Palestinians hurled stones and Israeli police fired rubber-coated bullets Friday morning at a major Jerusalem holy site that has seen several episodes of violence in recent weeks.
At dawn, Palestinians inside the Al-Aqsa Mosque compound began throwing stones and firecrackers at a heavily guarded gate leading to the Western Wall, the holiest place where Jews can pray. the police explained. The agents advanced towards the compound firing rubber bullets.
The violence ended an hour later after the intervention of other Palestinians present at the scene, who convinced both sides to withdraw.
The Palestinian Red Crescent said more than 40 people were injured, of whom 22 had to be treated in area hospitals. Israeli forces prevented emergency teams from accessing the compound during the clashes, the group added, noting that one of its doctors was beaten by agents.
Police did not immediately respond to a request for comment, but in a statement reported the arrest of three people.
The Al-Aqsa Mosque in the Old City of Jerusalem is the third holiest site in Islam. The wide esplanade on which it is built is the holiest site for the Jews, who know it as the Temple Mount because it housed two Jewish temples in ancient times. The area is also at the center of the conflict between Israelis and Palestinians.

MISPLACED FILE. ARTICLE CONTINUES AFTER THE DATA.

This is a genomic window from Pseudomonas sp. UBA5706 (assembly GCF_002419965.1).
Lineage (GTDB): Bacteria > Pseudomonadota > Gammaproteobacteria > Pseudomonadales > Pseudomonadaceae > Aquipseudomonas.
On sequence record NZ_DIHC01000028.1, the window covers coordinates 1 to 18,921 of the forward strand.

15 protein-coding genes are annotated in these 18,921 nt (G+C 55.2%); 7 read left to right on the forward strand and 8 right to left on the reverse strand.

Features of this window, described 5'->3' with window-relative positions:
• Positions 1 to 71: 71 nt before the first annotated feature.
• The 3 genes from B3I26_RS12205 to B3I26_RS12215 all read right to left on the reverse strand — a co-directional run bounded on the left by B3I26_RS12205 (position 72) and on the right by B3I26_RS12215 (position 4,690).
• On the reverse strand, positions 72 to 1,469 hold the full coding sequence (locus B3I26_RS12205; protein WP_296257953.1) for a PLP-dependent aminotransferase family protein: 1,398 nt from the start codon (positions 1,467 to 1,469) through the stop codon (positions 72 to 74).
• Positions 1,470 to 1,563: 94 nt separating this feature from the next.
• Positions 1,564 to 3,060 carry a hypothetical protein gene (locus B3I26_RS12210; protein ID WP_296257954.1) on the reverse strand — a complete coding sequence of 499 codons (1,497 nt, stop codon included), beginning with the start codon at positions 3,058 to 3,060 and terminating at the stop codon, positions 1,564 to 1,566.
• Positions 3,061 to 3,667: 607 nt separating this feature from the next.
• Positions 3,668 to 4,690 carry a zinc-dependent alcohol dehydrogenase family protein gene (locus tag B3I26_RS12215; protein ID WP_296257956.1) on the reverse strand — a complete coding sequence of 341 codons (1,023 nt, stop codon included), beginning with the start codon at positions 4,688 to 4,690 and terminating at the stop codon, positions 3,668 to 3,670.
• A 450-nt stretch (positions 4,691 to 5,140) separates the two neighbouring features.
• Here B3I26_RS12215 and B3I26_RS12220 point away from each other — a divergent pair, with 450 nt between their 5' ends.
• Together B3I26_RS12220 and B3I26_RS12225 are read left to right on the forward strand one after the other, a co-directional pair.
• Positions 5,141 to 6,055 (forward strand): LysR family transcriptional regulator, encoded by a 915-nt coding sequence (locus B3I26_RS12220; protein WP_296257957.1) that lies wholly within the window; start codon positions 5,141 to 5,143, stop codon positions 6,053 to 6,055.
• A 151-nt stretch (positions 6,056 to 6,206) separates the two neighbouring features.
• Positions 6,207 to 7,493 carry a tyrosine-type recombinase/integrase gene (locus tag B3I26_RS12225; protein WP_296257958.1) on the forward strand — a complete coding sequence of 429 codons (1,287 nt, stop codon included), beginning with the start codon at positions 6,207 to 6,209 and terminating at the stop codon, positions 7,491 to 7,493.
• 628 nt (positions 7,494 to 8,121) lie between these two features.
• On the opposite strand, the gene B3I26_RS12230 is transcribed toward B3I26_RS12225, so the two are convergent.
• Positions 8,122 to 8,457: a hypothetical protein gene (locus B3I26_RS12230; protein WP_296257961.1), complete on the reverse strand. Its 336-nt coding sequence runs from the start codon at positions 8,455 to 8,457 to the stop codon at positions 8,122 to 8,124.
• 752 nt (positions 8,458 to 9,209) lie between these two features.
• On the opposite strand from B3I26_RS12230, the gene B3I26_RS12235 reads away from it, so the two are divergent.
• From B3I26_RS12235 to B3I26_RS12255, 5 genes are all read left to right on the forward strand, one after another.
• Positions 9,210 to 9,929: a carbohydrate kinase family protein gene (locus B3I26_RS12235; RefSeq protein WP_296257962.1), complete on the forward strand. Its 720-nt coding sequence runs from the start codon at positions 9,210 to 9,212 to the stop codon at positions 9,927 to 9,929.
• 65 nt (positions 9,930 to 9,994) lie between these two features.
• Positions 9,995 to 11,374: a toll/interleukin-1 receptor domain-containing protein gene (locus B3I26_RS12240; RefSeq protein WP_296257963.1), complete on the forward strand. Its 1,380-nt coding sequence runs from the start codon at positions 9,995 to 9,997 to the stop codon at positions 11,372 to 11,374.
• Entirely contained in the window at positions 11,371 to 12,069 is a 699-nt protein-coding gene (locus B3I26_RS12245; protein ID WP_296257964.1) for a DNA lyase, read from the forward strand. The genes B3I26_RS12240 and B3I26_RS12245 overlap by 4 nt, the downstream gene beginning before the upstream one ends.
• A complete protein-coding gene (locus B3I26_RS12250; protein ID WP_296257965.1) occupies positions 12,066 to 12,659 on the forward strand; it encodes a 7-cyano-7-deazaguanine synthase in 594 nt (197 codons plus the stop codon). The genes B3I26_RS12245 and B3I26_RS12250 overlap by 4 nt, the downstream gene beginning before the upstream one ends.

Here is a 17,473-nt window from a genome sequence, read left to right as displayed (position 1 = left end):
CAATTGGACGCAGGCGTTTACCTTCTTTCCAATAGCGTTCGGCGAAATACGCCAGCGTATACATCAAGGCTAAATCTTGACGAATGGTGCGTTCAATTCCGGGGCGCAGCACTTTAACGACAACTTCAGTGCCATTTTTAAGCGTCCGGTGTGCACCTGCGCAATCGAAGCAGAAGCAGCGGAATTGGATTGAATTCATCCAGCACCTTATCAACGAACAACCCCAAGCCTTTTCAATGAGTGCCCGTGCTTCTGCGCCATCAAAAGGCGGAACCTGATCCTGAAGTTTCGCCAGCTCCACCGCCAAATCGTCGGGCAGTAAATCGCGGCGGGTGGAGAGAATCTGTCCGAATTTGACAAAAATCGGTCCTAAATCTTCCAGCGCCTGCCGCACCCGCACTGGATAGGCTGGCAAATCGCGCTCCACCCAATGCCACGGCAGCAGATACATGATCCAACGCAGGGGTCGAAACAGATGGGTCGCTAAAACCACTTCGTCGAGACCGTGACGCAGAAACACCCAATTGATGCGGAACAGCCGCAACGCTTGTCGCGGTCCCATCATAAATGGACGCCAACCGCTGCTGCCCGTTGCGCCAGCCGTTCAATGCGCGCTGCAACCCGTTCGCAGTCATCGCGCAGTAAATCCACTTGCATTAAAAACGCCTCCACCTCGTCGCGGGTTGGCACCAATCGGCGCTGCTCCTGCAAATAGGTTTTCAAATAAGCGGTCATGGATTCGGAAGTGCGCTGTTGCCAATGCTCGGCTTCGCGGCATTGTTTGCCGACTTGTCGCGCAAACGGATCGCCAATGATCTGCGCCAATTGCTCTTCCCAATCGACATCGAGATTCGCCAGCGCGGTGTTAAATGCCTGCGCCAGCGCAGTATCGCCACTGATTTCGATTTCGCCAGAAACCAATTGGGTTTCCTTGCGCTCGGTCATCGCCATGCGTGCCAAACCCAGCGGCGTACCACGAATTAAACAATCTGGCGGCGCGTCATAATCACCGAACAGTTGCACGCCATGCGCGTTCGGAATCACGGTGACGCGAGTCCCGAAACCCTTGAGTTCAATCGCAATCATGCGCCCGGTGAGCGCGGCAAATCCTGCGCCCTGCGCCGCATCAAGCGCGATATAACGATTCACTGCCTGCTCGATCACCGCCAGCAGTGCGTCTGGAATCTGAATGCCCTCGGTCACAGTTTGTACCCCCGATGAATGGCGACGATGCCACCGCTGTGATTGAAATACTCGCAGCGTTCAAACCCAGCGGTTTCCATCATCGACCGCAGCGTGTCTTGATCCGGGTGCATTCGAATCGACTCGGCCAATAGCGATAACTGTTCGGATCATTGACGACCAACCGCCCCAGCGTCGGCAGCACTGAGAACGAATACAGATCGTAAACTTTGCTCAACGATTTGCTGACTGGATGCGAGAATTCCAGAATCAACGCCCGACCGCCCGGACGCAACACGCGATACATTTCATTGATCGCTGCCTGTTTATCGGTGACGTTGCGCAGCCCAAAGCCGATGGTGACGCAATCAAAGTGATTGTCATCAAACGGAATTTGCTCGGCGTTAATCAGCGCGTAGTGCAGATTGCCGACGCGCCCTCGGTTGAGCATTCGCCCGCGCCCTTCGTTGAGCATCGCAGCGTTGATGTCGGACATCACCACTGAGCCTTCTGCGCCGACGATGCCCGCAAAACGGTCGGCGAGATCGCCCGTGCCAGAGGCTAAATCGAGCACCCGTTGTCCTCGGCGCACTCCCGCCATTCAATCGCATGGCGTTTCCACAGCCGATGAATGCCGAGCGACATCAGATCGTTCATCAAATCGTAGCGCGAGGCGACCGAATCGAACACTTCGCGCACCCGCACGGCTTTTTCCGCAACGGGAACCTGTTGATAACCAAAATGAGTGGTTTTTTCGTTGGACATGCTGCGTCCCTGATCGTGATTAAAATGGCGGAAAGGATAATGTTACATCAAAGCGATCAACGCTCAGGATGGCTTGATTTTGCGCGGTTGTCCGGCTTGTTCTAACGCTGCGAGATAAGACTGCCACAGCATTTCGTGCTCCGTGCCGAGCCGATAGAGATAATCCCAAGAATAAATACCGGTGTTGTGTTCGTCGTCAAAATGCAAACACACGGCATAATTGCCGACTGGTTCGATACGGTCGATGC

In recent weeks, Israeli police and Palestinians have clashed there on several occasions. Israel accuses the Hamas insurgent group, which rules the Gaza Strip, of inciting the violence and says its forces must intervene to stop the stone-throwing.
Palestinians say the police presence at the compound, as well as regular visits by a growing number of nationalist and religious Jews, violate informal agreements that have governed the site for decades. Visits were suspended last week to coincide with the last 10 days of Ramadan, Islam’s holy month, which ends this weekend.
Tens of thousands of Muslims are expected to take part in the noon prayer, the most important of the week, on Friday. A few days ago, some 250,000 faithful celebrated Laylat al-Qadr, a night of intense prayer that marks the end of Ramadan, in the compound without reports of violence.